So fine, my ego was hung out to dry, which meant I seriously had to dive back in…back to the disturbing past which inspired so much of this story. I thought I’d left all that behind in the raw first draft, but if you really commit to a re-write, you’ll know you’re not just “massaging” existing scenes, you’re hacking things apart and asking yourself to make more. This can be especially tricky on the heart, when you’re treading the fine line between reality and fiction.

For most people like me who have written a story that’s inspired by real life, you can understand the emotional regression that occurs when you dig up the past for the creation of art; how it inaccurately glorifies people from way back when, how it makes you wonder if there’s any way to turn it all around for a second chance, how it frustrates you to Hell and back to know you’re not Marty McFly from “Back to the Future,” which means you can’t go back in time to be in love with a younger version of your mother (or something)…well it’s not healthy…to say the least.

In the harshest cases,  it’s extremely harmful to a writer’s emotional health to do a re-write from the heart, but we do it anyway, because even if a story is centered around talking dinosaurs or a zombie apocalypse, it still has to forfeit some pieces of the author’s soul, otherwise how will it ever truly connect with a reader? (I’m lookin’ at you, “Twilight”…just kidding, I’ve never even read “Twilight.” It could be Pulitzer-worthy material for all I know).

So I blocked out the world, and with the totally psychotic wings that Red Bull pinned on my back…I went there.

After a few hours of intense cutting of scenes then adding different much-improved scenes (let’s hope), I was too screwed up to continue, or at least I couldn’t continue until I had a little break to express myself as me, the writer. So here, written at two a.m. one night, is the raw and uncut psychotic break:


(I just had to leave this story for a bit, and I can’t stand to open another Word document, so I’m writing this here in the book within parentheses, because parentheses excuse all.

I wonder what would happen if I accidentally left this in the book…or dare I leave it in on purpose? Maybe it could be a new style of writing a novel, like a novel with commercial breaks. Would readers be okay with that? Even if I charmingly described the benefits of a new kind of tampon? Would they find it intrusive?  Should I add diagrams? I don’t know…I feel like commercials in books would be a brand new invention I could make millions off of. In which case, I should totally remove this “book interruption” from the final version and keep the idea to myself.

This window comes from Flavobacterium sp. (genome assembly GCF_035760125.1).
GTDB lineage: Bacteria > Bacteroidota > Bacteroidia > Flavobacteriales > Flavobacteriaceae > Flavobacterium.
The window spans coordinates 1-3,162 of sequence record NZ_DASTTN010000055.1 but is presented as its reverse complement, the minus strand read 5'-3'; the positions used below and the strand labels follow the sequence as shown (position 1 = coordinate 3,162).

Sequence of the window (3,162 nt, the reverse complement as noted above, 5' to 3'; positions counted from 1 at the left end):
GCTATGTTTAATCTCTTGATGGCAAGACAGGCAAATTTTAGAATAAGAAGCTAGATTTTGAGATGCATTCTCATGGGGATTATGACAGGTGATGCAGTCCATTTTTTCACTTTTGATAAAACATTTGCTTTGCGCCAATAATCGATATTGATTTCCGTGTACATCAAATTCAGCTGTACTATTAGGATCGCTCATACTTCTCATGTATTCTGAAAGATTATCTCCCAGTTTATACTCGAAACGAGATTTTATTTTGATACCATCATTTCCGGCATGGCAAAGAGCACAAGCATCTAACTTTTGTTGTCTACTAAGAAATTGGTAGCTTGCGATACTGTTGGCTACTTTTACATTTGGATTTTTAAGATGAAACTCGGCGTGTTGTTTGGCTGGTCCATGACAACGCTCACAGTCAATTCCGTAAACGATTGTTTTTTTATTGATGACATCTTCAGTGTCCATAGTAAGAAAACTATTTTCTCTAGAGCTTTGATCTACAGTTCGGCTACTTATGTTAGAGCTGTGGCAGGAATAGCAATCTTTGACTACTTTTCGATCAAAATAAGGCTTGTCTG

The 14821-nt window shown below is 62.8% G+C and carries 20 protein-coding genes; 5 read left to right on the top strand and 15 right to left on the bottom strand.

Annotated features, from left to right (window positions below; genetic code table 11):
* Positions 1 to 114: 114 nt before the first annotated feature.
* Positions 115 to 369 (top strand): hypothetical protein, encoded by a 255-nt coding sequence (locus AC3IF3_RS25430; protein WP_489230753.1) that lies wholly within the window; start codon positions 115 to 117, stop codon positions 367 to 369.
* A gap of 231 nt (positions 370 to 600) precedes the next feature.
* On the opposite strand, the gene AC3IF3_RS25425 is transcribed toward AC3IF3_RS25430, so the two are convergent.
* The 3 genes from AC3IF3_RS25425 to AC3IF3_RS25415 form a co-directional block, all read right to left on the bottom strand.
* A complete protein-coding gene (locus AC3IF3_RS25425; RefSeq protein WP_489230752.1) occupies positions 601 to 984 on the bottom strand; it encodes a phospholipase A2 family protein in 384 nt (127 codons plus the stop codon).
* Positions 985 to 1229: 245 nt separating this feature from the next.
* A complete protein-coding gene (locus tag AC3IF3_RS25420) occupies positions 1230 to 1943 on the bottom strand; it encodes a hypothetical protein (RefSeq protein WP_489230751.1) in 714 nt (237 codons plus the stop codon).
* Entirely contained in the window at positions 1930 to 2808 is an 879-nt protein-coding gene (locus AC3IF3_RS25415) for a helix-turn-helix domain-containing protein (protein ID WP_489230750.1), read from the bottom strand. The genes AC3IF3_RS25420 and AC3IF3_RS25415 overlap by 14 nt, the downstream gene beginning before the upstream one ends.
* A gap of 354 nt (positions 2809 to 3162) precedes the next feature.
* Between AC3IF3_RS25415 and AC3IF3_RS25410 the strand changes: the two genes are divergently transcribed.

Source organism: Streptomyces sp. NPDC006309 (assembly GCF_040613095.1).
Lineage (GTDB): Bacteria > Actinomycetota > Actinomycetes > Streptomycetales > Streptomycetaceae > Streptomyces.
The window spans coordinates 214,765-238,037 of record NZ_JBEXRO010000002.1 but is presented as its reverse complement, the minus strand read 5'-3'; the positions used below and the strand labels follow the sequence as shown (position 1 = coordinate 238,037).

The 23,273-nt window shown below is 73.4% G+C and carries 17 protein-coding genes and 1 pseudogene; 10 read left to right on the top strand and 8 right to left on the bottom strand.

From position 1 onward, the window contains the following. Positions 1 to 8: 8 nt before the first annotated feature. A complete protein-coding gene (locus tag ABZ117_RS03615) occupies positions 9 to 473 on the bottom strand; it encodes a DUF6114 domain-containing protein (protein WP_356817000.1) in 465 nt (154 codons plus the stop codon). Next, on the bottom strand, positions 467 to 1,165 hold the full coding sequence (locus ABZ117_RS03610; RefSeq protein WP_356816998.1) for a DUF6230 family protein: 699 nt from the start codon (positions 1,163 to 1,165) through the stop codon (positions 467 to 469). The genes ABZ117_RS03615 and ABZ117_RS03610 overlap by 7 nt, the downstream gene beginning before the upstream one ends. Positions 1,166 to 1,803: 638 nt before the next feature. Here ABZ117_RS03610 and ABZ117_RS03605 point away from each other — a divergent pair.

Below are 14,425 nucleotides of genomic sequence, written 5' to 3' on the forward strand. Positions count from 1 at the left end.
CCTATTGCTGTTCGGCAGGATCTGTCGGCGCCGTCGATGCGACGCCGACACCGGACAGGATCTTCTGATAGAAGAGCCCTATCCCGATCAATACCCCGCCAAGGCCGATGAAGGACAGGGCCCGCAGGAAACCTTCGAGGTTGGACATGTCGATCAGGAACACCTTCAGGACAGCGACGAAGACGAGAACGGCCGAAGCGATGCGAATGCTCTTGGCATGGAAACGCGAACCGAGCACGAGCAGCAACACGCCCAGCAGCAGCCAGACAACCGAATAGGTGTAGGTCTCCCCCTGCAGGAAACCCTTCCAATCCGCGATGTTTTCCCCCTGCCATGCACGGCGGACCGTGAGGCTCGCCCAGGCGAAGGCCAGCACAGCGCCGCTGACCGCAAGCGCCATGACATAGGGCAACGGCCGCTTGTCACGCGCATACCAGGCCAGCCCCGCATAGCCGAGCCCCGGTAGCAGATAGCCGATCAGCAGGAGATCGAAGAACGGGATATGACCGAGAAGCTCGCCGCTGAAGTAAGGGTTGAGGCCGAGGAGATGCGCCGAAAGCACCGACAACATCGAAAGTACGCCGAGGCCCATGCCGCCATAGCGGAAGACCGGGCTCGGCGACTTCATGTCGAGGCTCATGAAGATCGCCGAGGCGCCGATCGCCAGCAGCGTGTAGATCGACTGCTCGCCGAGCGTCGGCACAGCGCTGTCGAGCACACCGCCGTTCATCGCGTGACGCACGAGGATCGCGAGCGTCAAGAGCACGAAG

I don’t know why but this book commercial innovation reminds me of Facebook, which is about to go public in just a few days. I still have no idea how Facebook makes money, because I’m pretty sure I’ve never clicked on one of those ads that asks me if I’m interested in getting rid of my “unsightly chin fat.” And yes, that was an actual ad. PS Facebook ad: can’t you see my damn profile picture? My chin fat is under control, thank you very much. Anyway back to Facebook: so apparently that Latin co-founder of Facebook just renounced his US citizenship so he doesn’t have to pay $600 million in taxes…? I’m all for capitalism, but if you’re set to pay $600 million in taxes, that means you made a shit-ton of money too, more than you could ever spend. Besides which, umm HELLO, isn’t the US the very country that harboured you while you were a high-value child-sized kidnapping target for Brazilian drug lords? Or something? If I ever go to Singapore where you’re hiding, you Facebook co-founder man, I will definitely remember to call you a dick.

Also…sometimes I wonder how many potential husbands I missed out on by writing books. Just as an aside.

Also, am I supposed to read “Fifty Shades of Grey” now? Is that like a cultural movement or something? Is it okay if I choose not to read it out of spite, because I don’t like being told what should entertain me? (see earlier comment on “Twilight.”))


There were some additional garbled comments but I’ll leave it there.

It’s pretty clear then, that there are two sides to every re-write:

-The side where you get back into character to make a better story, and the flip-side result where you turn into a bit of an emotionally-stunted fuck-up